Vince Vaughn's new sperm-donor comedy may be pure fiction, but it taps into a very real fertility conundrum.
In the movie, 'Delivery Man,' Vaughn's character discovers that, through a long-ago sperm donation and mixup at the clinic, he has fathered a whopping 533 children – a premise fertility experts stress could never happen.
"That number is crazy high, sensationalized and inaccurate," said Michelle Ottey, laboratory director for Fairfax Cryobank, which operates labs in six cities. In the U.S. most sperm banks restrict each contributor from creating no more than 25 families, and some even place the limit at 10.
But to make extra certain that no men somehow skirt around existing rules by making shady deposits at scattered clinics, Fairfax is about to team with other top sperm banks to launch a national database of sperm donors. The main idea, Ottey said, will be to better track who has contributed, where and when those men bestowed their living gifts, and block any guys from leaving their samples at multiple banks.
The new database is expected to be announced Dec. 1, Ottey said.
“One of the main objectives is to have a centralized location for all records," Ottey said. "Obviously we want to keep our numbers within our internal limits (of 25 families). And if a man chooses to donate at multiple banks, we lose control of that."
The repository is the product of rising collaboration between at least three of the largest sperm-banking systems, which in total operate more than a dozen labs from Boston to Austin to Palo Alto, Calf. In addition to Fairfax, Ottey mentioned the involvement of California Cryobank, based in Los Angeles. There, co-founder Dr. Charles Sims offers up a formal name.
“As an industry, it is important that we recognize the long-term needs of the families utilizing our services and continue working together to protect these records,” Sims said. “Bringing the National Gamete Donor Registry to life is a vital step in this process."
A 2011 story in The New York Times about a donor who fathered 150 children cited growing concerns about potential risks from sperm donors siring too many kids, including the possible spread of rare genetic diseases or unintentional incest.
While no single entity currently tracks national donation statistics, lab workers at Fairfax Cryobank say they've marked a sustained bump over recent years in the number of men wanting to donate.
That many new donors increases the need for careful oversight. At clinic websites, there's a complexity of choices for potential parents: ethnic origins, hair color and texture, height and weight, blood type, age, occupation and, at some, religions.
"Hopeful parents must sift through the medical records of sometimes hundreds of donors while the entire time remaining cautious and concerned about the accuracy of the information,” said Dr. Jeffrey Steinberg, medical director of the Fertility Institutes with offices in New York City, L.A., and Guadalajara, Mexico. “The concept of cross checks within a centralized databank of potential donors can only serve to reassure those seeking donors that an added level of safety and security has been put in place.”
The need for certain donors — specifically for men from a medley of backgrounds — has shifted. In the early-1990s, most clients were heterosexual couples with infertility issues. They usually wanted kids who resembled their eye and hair colors. Today, more than 70 percent of sperm recipients are lesbian couples or single women, Ottey said.
“It’s mostly educated men they’re looking for,” Ottey said, adding, “You can't just walk off the street and be a sperm donor.”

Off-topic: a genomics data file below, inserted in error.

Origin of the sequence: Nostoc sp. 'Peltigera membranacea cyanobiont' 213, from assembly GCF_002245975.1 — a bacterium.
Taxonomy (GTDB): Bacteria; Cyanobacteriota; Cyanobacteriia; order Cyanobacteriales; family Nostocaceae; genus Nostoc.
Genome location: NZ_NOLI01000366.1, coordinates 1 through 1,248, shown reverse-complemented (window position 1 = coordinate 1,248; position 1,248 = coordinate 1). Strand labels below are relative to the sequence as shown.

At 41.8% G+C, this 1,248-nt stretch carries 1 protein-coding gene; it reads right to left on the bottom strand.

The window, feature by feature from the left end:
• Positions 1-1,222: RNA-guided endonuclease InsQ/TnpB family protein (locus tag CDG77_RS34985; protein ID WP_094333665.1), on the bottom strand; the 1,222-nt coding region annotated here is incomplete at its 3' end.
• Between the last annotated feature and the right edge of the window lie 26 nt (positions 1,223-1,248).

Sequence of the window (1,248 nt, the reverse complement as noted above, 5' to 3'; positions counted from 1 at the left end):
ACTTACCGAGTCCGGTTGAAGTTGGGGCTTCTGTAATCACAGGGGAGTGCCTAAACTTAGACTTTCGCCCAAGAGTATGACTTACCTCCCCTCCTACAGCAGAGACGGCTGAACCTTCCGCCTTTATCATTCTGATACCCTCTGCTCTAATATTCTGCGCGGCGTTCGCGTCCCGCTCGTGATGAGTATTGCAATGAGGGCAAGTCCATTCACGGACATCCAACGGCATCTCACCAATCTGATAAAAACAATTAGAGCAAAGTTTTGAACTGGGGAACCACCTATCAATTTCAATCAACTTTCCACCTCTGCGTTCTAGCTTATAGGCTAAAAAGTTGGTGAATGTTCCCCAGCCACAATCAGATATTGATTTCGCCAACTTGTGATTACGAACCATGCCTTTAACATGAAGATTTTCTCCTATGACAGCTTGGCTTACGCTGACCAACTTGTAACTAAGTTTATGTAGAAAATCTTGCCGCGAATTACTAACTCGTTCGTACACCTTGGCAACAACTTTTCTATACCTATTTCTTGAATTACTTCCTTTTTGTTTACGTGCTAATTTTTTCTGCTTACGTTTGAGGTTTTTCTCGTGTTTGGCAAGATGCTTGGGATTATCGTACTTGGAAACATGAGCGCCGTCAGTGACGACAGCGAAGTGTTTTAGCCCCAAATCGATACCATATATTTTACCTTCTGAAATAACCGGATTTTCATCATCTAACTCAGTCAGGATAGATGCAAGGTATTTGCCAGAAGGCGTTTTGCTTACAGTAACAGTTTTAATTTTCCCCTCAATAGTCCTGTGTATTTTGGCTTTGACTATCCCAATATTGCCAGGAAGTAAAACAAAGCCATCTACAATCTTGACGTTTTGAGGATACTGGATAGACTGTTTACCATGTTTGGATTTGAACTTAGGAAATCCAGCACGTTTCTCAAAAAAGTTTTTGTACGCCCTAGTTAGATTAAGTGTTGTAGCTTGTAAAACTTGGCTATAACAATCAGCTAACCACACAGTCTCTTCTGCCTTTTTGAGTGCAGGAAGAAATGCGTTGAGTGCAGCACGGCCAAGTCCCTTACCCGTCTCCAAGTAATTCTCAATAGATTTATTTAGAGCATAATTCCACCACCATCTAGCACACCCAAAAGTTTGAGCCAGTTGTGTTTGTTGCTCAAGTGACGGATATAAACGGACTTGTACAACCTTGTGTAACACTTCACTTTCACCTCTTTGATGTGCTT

The screening and sample-testing process alone can last six weeks, an evaluation standard so rigorous that Fairfax accepts only about 1 percent of applicants. If accepted, Fairfax donors must agree to supply sperm once a week for six months.
In Texas, a 38-year-old engineer with an adventurous spirit has donated to Fairfax for five years. By clinic policy, the donor’s identity must remain anonymous.
Also policy: the progeny perimeters.
“Internationally, you can’t have more than 10 children. Domestically, you can’t have more than 25 families that you provide materials to,” said the engineer. “That would be a bit much for me. But if I have five or six children, (some) with maybe a couple of siblings, my priority is only that they are happy and healthy and want to pursue their passion, whether it be cooking or engineering or music, and that they’re raised in a loving family.”
It was his wife’s idea to donate. They married in their mid-to-late 30s and realized her biological clock might expire before they could have kids of their own. They have not been able to conceive, but the engineer’s wife suggested his intelligence and affection for high-adrenaline sports like skydiving and hang-gliding be passed to a new generation.
Under Fairfax rules, any children he fathers can choose, after age 18, to obtain his contact information. He doesn’t know if his samples have yielded any babies. He can ask. But only after he turns 40 — the age at which sperm banks decline donors due to the diminishing quality of their specimens — does he plan to inquire.
“I look forward to sitting down to have lunch with a son or a daughter (in 20 or so years),” he said, “and have them tell me about their aspirations, everything they’ve done, what they look forward to in life.”
That’s not a distant stretch from the plot “Delivery Man,” in which Vaughn's character learns that some of the hundreds of kids he sired through sperm donations are star athletes and world leaders.
And yet another sign that sperm donors and their offspring have become a more mainstream part of the new American family, MTV is launching a new docuseries, "Generation Cryo," about a Nevada teen's quest to meet her 15 half-siblings, fathered by the same anonymous sperm donor.
Bill Briggs is a contributing writer for NBC News. Reach him on Twitter.